You know, I've often wondered how hard it must be for those that go into remission as well though, I mean of course feeling "normal" again must be the greatest feeling but I can't help but wonder how it still must affect some people (especially like me who've started seeing things as the glass half empty instead of half full type of mentality) I mean, don't some people, as much as they enjoy their remission, always have a fear of when the disease will rear it's ugly head again? Don't get me wrong or anything, I want remission so bad because I just can't take much more of being sick, at the same time, this disease has affected me on an emotional and mental level so deeply over the years that I'm just scared about everything in general anymore....almost like I just don't know how to be happy no matter what because this DD has stolen happiness completely away from me.
If the Humira kickstarts you into remission (which I hope it does), then yes, it may not all be unicorns and rainbows. If there are any problems that you were sweeping under the carpet due to being so ill for so long, those are likely to resurface with a vengeance. Other possible causes of depression in remission are not feeling as fantastic as you expected and/or niggling physical problems which continue to plague you.
Me, I had severe depression lasting for almost a whole year after my surgery. Difficult and protracted withdrawals from Pred and Oxycodone made it even worse. I felt let down and disappointed; I constantly compared myself to other people, wondering why they were so energetic and well after their surgery, while I just felt like rubbish. I didn't have this boundless energy that other people claim they have after colectomy surgery.
Had to spend a whole year getting over the disappointment that I didn't feel like Superwoman after surgery. In the end I just had to try to cut myself some slack over it to save my sanity: I'd been desperately ill for years; the idiot doctors got me onto biologics far too late (not my current GI's fault, but the fault of the people before him); I had horrible meds to get out of my system; I have hypothyroidism; I'm pushing 40, having lost all of my 30s to Crohn's and being a shut-in; and so on.
I don't know if this will happen to you or not, but I actually missed being ill. The endless hospital visits, tests, and dealing with Crohn's gave me a focus in my life that I no longer had when I was in remission. My life felt empty and meaningless. I even had far less energy in a way, because I no longer had the artificial energy that steroids give you. If it does apply to you, then it will pass: you just need to give your body and mind a chance to adapt to the new circumstances. Some people adapt to change so much more quickly than others: I'm a very slow adapter.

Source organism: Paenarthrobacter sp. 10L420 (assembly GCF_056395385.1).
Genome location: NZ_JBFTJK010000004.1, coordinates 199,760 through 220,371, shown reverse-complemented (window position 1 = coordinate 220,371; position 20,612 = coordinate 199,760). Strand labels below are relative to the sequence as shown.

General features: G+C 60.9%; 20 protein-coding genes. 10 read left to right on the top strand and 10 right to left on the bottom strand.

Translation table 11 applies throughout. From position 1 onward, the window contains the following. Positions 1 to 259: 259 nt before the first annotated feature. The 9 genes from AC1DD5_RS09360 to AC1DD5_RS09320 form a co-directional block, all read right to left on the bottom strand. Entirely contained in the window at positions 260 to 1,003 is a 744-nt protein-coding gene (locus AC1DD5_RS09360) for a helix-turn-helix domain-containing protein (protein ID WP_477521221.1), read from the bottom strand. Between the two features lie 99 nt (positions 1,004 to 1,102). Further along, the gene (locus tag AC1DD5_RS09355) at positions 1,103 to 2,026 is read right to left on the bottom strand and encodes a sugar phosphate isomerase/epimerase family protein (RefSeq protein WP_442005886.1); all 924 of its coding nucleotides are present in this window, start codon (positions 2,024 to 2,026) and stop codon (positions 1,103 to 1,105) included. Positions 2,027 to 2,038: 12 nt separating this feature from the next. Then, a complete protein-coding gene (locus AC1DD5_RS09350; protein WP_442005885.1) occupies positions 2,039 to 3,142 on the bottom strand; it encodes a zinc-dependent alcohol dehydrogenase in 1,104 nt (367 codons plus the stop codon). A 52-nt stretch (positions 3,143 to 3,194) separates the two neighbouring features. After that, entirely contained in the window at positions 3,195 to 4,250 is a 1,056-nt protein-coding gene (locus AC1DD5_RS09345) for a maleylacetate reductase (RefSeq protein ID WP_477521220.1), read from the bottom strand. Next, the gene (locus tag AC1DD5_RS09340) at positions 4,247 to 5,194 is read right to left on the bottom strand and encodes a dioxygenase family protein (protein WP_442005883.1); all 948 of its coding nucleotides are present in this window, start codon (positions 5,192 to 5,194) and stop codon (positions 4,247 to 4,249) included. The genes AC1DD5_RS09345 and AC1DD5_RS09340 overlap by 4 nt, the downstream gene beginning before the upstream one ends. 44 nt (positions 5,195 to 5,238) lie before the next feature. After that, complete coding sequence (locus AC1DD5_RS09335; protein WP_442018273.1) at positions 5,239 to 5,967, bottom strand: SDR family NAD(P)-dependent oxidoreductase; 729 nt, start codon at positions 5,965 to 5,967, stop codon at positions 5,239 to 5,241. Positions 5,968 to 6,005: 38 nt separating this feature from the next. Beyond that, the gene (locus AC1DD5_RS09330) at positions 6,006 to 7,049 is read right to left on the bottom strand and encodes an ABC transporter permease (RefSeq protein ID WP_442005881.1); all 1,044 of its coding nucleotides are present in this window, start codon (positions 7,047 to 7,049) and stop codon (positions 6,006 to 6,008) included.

Finally, the fear of relapse: I won't lie, this is one thing which bugs me still. I don't have the luxury of taking things for granted anymore; I did in that past and look where it got me. On the one hand I don't want to be asking for blood tests every time I get a stomach ache; on the other hand I'm terrified of the Crohn's wreaking havoc behind the scenes, so to speak. It did that once before with my colon; I'm ****ed if I'm gonna let it do the same thing with my small bowel!
With UC, surgery is a "cure". There are caveats, but I don't really care about
them: once your colon is gone, the UC is gone. It just is. But UC surgery folks still have to live with the fear of misdiagnosed Crohn's, I suppose, so it's not like they're entirely free of fear either. However the chances of UC really being Crohn's is about
2%. Even the indeterminate patients have a far better prognosis for j-pouch surgery than Crohn's colitis patients.
You just have to find a way of living with uncertainty. That actually applies to the whole of life, not just Crohn's disease, and I absolutely suck at it. However, I'm trying to suck a little less at it, so I can stop being paralysed with fear and take steps to move on with my life. Taking it one day at a time helps: if you think of the future, you can also think of ten million things which may go wrong. You can't second-guess life: what will go wrong will be the tenth million and one thing that you hadn't thought of. For that reason, I try not to live in the future any more than is absolutely necessary.
Actually, thinking about
it, I have just realised I'm far more scared of the depression
coming back than I am of the Crohn's. Crohn's makes it harder to be happy, but not impossible: depression actually makes it impossible. But if I stay at home and refuse to get out of bed in case anything I do triggers depression, it will probably just come back anyway. Being more active and getting out a bit more does seem to give a mental boost, although I don't push it too far.
As usual, I ended up writing a really long and meandering reply. I hope you can find something useful to take from it, pb4. I just hope you get into remission! Best of luck to you.
Edit: Holy crap, that post is like school essay size. Sorry :-/